Final two year sentence to Asmaa Mokhtar, Shaymaa Alsayed and Leila Mohamed arrested January 28, 2014 from outside a courthouse.
Two year sentence of Abrar Alanany and Menatullah Mustafa arrested November 12, 2013 from Mansoura University.
The disappearance of Aliaa Tareq Mohamed born August 11, 1995 an Azhar Religious Studies student was recorded.
The student was able to get word out to her mother to let her know she was kidnapped October 20, along with two other girls and continued to exchange messages with her until 2 o'clock in the afternoon, she then lost contact and there was no news of their whereabouts.
The girl's mother head towards the Nasr City 2nd Police station and found her daughter's colleagues detained at the station however her daughter was missing and officials denied her presence at the station. Her mother later filed a request number 21562 to the general prosecutor in an effort to know the location of her daughter.
Aliaa remained missing for 17 days as reported by her mother and she learnt later that she was emotionally and physically abused during her absence until she was left blindfolded from where she was kidnapped.
Dr. Asmaa Khalaf and Ola Abdul Hakim however remain missing to this date and their whereabouts are unknown.
Most detainees political and criminal alike face abuse and torture.
Amany Abdo Hassan who was arrested following the Rabaa Sit in dispersal was tortured and also burnt using cigarettes and was paralyzed during her detention as a result to torture.
Gehad Alkhayat a student was also brutally tortured and beaten and both her arm and leg were broken in prison. She left prison in a wheelchair.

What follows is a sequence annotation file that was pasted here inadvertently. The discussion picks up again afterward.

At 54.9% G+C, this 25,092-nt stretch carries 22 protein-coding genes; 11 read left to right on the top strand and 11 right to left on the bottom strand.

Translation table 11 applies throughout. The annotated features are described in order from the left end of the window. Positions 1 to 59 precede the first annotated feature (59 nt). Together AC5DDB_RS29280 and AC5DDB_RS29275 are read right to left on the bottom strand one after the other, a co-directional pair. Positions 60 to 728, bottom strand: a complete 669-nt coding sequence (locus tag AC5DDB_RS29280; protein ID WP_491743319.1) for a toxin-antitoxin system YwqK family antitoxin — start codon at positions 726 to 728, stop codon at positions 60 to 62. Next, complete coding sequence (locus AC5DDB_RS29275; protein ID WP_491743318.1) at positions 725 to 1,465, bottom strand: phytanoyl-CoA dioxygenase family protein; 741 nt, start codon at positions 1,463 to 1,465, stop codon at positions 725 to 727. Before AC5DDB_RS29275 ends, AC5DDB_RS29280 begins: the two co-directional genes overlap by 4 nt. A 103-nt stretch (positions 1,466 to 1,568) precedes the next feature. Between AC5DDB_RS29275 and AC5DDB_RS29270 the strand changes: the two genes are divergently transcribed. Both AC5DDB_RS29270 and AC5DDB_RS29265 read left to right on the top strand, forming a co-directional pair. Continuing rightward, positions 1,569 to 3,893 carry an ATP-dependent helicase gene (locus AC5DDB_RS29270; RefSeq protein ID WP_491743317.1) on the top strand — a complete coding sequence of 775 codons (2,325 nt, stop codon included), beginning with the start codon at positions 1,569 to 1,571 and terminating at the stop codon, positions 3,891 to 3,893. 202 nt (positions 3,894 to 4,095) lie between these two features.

Other methods of torture included continued threats of rape and molesting as they were left for periods at a time in bug and snake infested cells.
On July 3rd, 2014 Hebatulla Gamal a third year secondary student was killed instantly after being shot in the neck and chest while taking part in a protest. According to witnesses security forces attacked pro-democracy anti-coup protestors in the Sa'a district using tear gas and live bullets.
HRM also documented numerous molesting cases on university grounds during the beginning of the school year. With the onset of this month an increase of molesting reports have been made indicating a new method used against protestors by university and security guards and Falcon security employees, including:
A female student was attacked by the university's security personnel at the cafeteria with a stick. Once she attempted to fend herself she was assaulted, molested and beaten further and was threatened, while attempts to be saved were futile when she asked a nearby stander; a friend tried to pull her to safety. Witnesses relayed the story confirming the student's account.
In conclusion the above cases are but a few in comparison to the real picture and we fear if such cases and appeals to end violence against women continue to be ignored the very essence of human rights and freedoms will diminish.
HRM expresses its extreme concern regarding the increase of unprecedented violence in Egypt deeming it unacceptable under any circumstances.
Moreover it calls for the immediate investigation of the above complaints and urges detention centres be visited to determine the extent of torture, rape, assault, molesting, medical neglect and inhumane conditions the detainees face on a regular basis. It also calls for all directly or indirectly responsible to be held accountable in order that justice be served.